What is the true cost of a being a landlord today?

Warren Lewis
13th September 2019
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Over the last few years, due to a combination of crushing new government legislation and the present financial climate, the profitability of the buy-to-let sector is being squeezed beyond recognition and is far from what it once was.

Not that long ago, the buy-to-let market was considered a cash cow for those with the financial means to operate within it. However, leading a number of Government changes have dented this profitability through initiatives such as an increase in stamp duty tax.

Yet despite this, landlords are still considered to be raking it in, but Howsy has found that the average landlord is left with just £2,000 from an annual return of £13,000 once the hidden costs of being a landlord are paid for.

The research shows that the initial start-up costs of Stamp Duty Tax (£6,663) and agency fees to find a tenant (£811) cost the average landlord £7,475 and that’s before the ongoing costs are considered.

According to a recent survey, the average landlord experiences 23.75 days of void periods a year during a tenancy, that’s an average of £535 a year.

What’s more, 73% of landlords buy with a mortgage and each and every year will see £6,921 paid out in interest as a result. Couple these costs with an additional £1,622 in agency management fees, an average annual maintenance and repair bill of £2,077 and you’re talking £11,147 per year.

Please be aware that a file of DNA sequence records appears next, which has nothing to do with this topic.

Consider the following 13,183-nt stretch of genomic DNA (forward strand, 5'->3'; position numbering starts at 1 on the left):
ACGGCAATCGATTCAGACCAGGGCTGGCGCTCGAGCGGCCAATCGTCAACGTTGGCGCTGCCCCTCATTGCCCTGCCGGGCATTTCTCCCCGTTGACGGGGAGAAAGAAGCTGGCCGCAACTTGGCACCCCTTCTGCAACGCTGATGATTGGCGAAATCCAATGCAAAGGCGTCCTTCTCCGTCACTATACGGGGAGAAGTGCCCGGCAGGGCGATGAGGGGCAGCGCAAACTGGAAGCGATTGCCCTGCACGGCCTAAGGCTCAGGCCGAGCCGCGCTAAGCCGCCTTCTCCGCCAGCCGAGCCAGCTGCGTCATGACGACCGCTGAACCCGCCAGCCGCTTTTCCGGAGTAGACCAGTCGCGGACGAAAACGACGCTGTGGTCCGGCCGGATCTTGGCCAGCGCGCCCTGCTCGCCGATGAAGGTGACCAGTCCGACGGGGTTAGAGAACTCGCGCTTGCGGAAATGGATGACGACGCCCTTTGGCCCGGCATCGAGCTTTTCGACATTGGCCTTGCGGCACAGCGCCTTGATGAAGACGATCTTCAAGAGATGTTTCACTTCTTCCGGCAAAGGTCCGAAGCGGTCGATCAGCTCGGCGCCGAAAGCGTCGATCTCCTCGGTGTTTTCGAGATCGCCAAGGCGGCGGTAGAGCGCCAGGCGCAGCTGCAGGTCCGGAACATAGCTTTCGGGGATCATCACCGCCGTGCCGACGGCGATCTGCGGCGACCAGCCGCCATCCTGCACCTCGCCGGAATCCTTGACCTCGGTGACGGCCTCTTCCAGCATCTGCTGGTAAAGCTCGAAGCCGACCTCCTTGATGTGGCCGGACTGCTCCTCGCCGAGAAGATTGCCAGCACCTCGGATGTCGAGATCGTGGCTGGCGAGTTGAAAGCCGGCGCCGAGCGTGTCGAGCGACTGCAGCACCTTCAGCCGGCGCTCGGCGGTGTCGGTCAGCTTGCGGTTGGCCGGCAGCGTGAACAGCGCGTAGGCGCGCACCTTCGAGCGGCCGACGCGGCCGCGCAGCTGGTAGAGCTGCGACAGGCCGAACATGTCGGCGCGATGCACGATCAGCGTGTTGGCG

In a worst-case scenario, UK landlords may also find themselves forced to stump up for additional unforeseen costs, such as the legal process to evict a tenant. While this doesn’t happen to everyone, there is a one in 500 chance that you will have to pay for bailiffs to evict a tenant from your property.

What’s left?

Based on an average annual rental income of £8,112 divided by the average B2L property cost of £183,278, the average yield available is 4.4% - that’s an annual sum of £8,119.

Over the last decade, the capital appreciation of bricks and mortar has also averaged an increase of 2.85% a year, £5,223 in monetary terms. That means B2L landlords are seeing a return of £13,343 on their investment.

However, leaving start-up costs and unforeseen events out of the equation, once the average UK landlord has paid the ongoing costs associated with a buy-to-let property each year, they’re left with a profit of just £2,140.

Calum Brannan,  founder and CEO of Howsy, commented: “Investing in an area with higher yield is one way to increase profit but you can also squeeze every last penny out of your property by shopping around on things like mortgage rates and which agent to use.

Today, the sector is ripe with alternative platforms and so you don’t have to be at the mercy of the traditional letting agent and the high fees they charge.

The new age of letting platform not only costs less where fees are concerned but many platforms, like Howsy, are now offering comprehensive packages designed with security and peace of mind as the motivation, not profit. These packages provide the traditional service aspects with the addition of guaranteed rent and also cover the cost of repairs and maintenance for one small monthly fee.

All of this can contribute to lower void periods, no rental arrears and an all-round happier experience for tenant and landlord which can be as valuable as the additional income.”

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